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13-inch MacBook Pro (2016) review



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MacBook Pro 13 2016 review
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  • MacBook Pro 13 2016
  • MacBook Pro 13 2016 1
  • MacBook Pro 13 2016 2
  • MacBook Pro 13 2016 1
  • MacBook Pro 13 2016 2
  • MacBook Pro 13 2016
  • MacBook Pro 13 2016 1
  • MacBook Pro 13 2016 2
  • MacBook  Pro vs Dell XPS geekbench


Our Score:



  • Stunning design and build quality
  • Pro-quality screen
  • Super-fast SSD
  • Silky-smooth macOS


  • Middling processor
  • Where are the ports?
  • Too expensive given performance

Key Features

  • 2-3.1GHz Intel Core i5-6360U processor (upgradable to 3.4GHz Core i7)
  • 8GB 1,866MHz LPDDR3 memory (upgradable to 16GB)
  • Intel Iris Graphics 540
  • 2,560 x 1,600-pixel Retina display
  • 2 x Thunderbolt 3/USB Type-C combination ports, 3.5mm headset jack
  • 256GB PCIe SSD (512GB and 1TB available)
  • 802.11ac Wi-Fi and Bluetooth 4.2
  • 15mm thick
  • Weight: 1.37kg
  • Manufacturer: Apple
  • Review Price: £1,449.00

What is the 13-inch MacBook Pro?

The MacBook Pro line has long represented the pinnacle of stylish and sturdy laptop design, and the overhauled 2016 edition is a huge refinement on Apple's already great formula.

However, when it comes to value for money, the MacBook Pro is less appealing than ever. For creatives, the 13-inch MacBook Pro base model is the cheapest up-to-date entry into the macOS ecosystem – but that doesn’t mean it offers the best value.

Note: this review is for the 2016 13-inch MacBook Pro without the Touch Bar. Click here to see the 13-inch MacBook Pro with Touch Bar review .

Watch: 13-inch MacBook Pro video review

Related: Best Laptops 2016

13-inch MacBook Pro (2016) – Design and Build

After years of crying out for a serious makeover for the MacBook Pro, Apple has finally delivered. This is the most beautiful laptop on the market today and sets a new standard for other manufacturers. MacBook Pro 13 2016

The unibody design, machined from a single piece of aluminium, is as attractive as ever. To the delight of my colleagues Apple sent in the new, Space Grey option for review, but my personal preference is still for the classic, lighter-coloured design. However, greater choice is always a good thing.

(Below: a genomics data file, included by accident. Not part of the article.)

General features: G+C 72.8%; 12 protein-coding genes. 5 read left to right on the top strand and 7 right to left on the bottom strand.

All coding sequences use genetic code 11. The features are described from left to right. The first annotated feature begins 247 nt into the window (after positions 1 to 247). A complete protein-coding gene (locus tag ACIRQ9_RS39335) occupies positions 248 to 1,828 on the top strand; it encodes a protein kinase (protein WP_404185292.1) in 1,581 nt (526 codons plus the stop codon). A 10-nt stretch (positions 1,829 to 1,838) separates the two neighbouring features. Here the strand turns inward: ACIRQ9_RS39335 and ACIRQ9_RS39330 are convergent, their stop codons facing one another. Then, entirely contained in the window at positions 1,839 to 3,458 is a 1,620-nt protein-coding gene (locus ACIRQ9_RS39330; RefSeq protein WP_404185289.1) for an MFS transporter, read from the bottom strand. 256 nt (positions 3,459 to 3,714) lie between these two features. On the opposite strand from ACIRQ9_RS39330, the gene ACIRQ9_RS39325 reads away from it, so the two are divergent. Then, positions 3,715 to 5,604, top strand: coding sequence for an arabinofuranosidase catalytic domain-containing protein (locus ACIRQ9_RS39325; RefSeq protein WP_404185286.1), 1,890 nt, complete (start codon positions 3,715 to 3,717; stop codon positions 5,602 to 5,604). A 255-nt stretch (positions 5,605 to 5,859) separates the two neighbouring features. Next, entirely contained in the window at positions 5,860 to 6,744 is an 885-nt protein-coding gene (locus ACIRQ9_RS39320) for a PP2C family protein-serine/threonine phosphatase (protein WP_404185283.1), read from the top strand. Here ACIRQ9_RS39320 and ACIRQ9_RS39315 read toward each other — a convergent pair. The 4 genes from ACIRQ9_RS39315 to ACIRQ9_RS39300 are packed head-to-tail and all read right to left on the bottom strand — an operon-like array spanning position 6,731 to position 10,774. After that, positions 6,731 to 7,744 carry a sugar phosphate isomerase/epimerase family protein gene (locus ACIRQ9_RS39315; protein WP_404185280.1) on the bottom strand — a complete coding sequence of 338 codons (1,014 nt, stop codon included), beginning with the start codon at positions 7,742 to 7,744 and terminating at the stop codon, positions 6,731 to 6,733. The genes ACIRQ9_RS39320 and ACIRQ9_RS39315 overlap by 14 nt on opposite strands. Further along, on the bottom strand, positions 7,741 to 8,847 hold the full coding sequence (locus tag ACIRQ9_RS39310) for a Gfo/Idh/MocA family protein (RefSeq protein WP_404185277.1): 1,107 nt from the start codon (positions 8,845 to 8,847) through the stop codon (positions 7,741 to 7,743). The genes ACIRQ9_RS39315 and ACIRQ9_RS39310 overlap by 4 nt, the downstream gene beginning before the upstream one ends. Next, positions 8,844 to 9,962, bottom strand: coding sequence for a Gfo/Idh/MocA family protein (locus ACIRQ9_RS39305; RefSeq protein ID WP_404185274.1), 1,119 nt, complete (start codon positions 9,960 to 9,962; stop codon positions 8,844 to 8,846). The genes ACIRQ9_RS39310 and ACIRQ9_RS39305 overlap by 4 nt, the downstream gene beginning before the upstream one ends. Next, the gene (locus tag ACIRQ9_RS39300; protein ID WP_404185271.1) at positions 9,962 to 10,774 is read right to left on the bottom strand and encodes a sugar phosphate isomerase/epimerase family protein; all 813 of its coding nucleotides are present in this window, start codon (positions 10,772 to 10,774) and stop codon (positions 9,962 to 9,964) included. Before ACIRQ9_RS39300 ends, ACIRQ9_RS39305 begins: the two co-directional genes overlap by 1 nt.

The MacBook Pro is incredibly light at just 1.37kg, although it’s far from the lightest in its class. The Dell XPS 13 takes that honour, with its equivalent, non-touchscreen model weighing in at only 1.2kg. That machine also has a smaller footprint thanks to its tiny bezel.

Related: Intel Core i processors explained

Closed, the MacBook Pro still looks significantly smaller than your average 13.3-inch laptop – Apple has achieved this by trimming the fat around the bezel. The lid itself is thin, too, and this is likely the reason Apple has ditched the famous, light-up Apple logo for a tinted mirror in the same shape.

In terms of connections, the laptop includes two Thunderbolt 3 ports that double up as USB Type-C 3.1 ports, and a 3.5mm headphone jack. MacBook Pro 13 2016 2

Related: USB-C explained

Sounds simple? Not exactly. Apple has done that Apple thing of completely embracing a new connection format without a graceful transition period. While all its rivals now include one Thunderbolt port alongside a couple of regular, old-fashioned USB ports and an SD card reader, Apple has ditched the lot and expects you to deal with it. Whatever the justification, unless you’re starting afresh, you'll have to spend extra cash on adapters while you make the transition.

Of the two included ports, one is likely to always be occupied for charging, unless you buy an external dock. Since launching the MacBook Pro, Apple has cut the price of its adapters, but this offer will expire at the end of 2016. I won’t go through the full list of adapters and docks available, but if you’re buying from Apple – and you purchase a couple of them – then you'll likely end up adding between £40-100 to your bill.

If you opt for third-party hardware, my advice is to pick a reputable brand; there are all manner of no-name accessories out there that might damage your new machine.

Let’s not forget, however, that Thunderbolt 3 is an amazing standard. It can send and receive huge amounts of power and up to 40GB/secs of data, meaning it can hook up to high-end storage arrays and monitors directly. Nobody can deny it’s an impressive piece of tech and having two on a laptop is actually pretty rare. Most laptops these days have one or none.MacBook Pro 13 2016 1

I can live with the change, but I can’t live with Apple’s refusal to include any adapters in the box. A simple USB Type-C to USB or Ethernet adapter would have been a welcome addition to the package.

13-inch MacBook Pro (2016) – Keyboard and Touchpad

Apple has overhauled both the keyboard and touchpad on the MacBook Pro.

The most obvious change is the trackpad: it’s huge. Measuring in at roughly 13.5cm wide and 8.5cm deep, it's the biggest touchpad I've ever used. There’s effectively limitless room for your fingers to swipe, tap and gesture. I never once bounced off the side or had to reposition my digits. MacBook Pro 13 2016

Frankly, it feels almost too big, but since the size of the trackpad isn’t compromising any other part of this machine’s physical build, it’s a fine addition. Apple has done decent work on palm-rejection tech, too, so even if your palms rest on the touchpad, it shouldn't register an input.